By Dave Slater, Natural England's Director for Wildlife Licensing and Enforcement cases.
On 30 March, Natural England issued a bat licence to HS2’s contractors for works at Jones Hill Wood, Buckinghamshire. I’m aware that some people are concerned about licensing works in this area, so I’d like to explain a bit more about our role in species licensing and our decision regarding Jones Hill Wood.
Natural England’s role in licensing development is to ensure that activities affecting protected species are carried out without damaging those populations. We don’t have powers to stop projects that have been approved, or to delay them unnecessarily, nor do we have powers to prevent the felling of ancient woodland if it has been approved by the planning system.
When a developer applies for a licence to undertake works that will impact on protected species, Natural England assesses whether the works can be carried out in a way that maintains the conservation of the species in that area. We take our regulatory role very seriously; all licences that are issued include conditions that the licensee must apply with. We monitor compliance with licence conditions and will take enforcement action if they are broken.
At Jones Hill Wood, we have undertaken a careful assessment of the impacts in this area and requested further hibernation surveys. Our assessment has concluded that the felling of 0.7 hectares of woodland at Jones Hill Wood will not be detrimental to the favourable conservation of the overall bat populations in this area.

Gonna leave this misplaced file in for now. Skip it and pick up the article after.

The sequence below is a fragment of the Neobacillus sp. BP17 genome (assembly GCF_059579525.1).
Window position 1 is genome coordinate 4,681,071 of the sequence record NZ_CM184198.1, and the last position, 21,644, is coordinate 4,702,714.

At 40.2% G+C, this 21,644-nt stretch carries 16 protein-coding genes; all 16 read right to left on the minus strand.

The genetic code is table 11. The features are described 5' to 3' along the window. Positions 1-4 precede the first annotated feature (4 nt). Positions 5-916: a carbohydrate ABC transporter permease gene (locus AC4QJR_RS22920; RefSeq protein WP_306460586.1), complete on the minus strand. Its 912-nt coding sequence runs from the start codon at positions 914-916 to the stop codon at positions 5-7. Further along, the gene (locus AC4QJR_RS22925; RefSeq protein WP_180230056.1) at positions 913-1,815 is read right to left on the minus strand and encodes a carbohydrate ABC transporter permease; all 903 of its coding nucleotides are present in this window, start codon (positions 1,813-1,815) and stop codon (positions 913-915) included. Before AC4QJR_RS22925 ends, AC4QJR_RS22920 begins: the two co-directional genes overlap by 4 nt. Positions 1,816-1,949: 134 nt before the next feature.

Our decision takes into account a number of elements including the areas over which bats forage and the wider available foraging resource, the proposed methodology for minimising harm to roosting bats, and the compensation measures that must be put in place, which include creating new roosting features, bat boxes and the planting of 3.2 hectares of woodland habitat and fruit trees on an adjacent site. The effect of these compensatory measures will be monitored over a period of many years. The licence also sets out measures that must be undertaken to ensure no bats are harmed during tree and vegetation clearance at the location. Some further details on impacts and compensation measures are included below.
We’ll continue to work both with HS2 and other concerned stakeholders during the works, and our staff will undertake a site visit during felling to ensure that licence conditions are being met.
Impacts and compensation at Jones Hill Wood
The works at Jones Hill Wood have the potential to affect the following species through the loss of breeding sites and resting places: damage or destruction of up to 4 common pipistrelle resting places and 1 breeding site, 1 soprano pipistrelle resting place, 1 barbastelle resting place and 1 breeding site, 1 noctule resting place, 2 brown long-eared bat resting places and 1 breeding site, and 1 Natterer's bat resting place. Works could also result in indirect disturbance of bats (if present) and the transport / possession / control / capture of bats.
The confirmed losses are:
- 19 trees with potential roosting features as part of the removal of 0.7 ha of ancient woodland
- one common pipistrelle roost
- alteration to conditions of trees with potential roost features in the retained areas of the wood.
Impacts will be mitigated and compensated as follows:
To ensure that no bats are harmed during tree and vegetation clearance in this location, the licence confirms the following measures:
- All pre-fell climbing surveys / felling works will be undertaken under the direct supervision of suitably qualified ecologists.
- All felling activities will be supervised by the Named Ecologist or accredited agent, and all felling works, actions and bats encountered will be fully documented;
- All the trees with suitability for roosting bats that are to be felled will firstly be climbed, potential roost features (PRFs) inspected and then only felled if all PRFs in each tree can be fully checked and bats are found to be absent from each PRF.
- Any roosting bats found in any PRF through the pre-fell checks will be carefully removed and released in line with the required capture and release procedures.